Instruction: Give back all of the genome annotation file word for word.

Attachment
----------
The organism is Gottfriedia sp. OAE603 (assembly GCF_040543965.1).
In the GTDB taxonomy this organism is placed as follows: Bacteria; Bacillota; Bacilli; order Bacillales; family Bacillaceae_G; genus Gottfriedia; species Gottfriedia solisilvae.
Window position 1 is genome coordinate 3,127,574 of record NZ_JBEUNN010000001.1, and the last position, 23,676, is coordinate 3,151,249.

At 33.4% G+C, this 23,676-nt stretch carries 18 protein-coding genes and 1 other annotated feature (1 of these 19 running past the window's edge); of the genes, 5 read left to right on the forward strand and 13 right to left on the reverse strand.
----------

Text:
The organism is Gottfriedia sp. OAE603 (assembly GCF_040543965.1).
In the GTDB taxonomy this organism is placed as follows: Bacteria; Bacillota; Bacilli; order Bacillales; family Bacillaceae_G; genus Gottfriedia; species Gottfriedia solisilvae.
Window position 1 is genome coordinate 3,127,574 of record NZ_JBEUNN010000001.1, and the last position, 23,676, is coordinate 3,151,249.

At 33.4% G+C, this 23,676-nt stretch carries 18 protein-coding genes and 1 other annotated feature (1 of these 19 running past the window's edge); of the genes, 5 read left to right on the forward strand and 13 right to left on the reverse strand.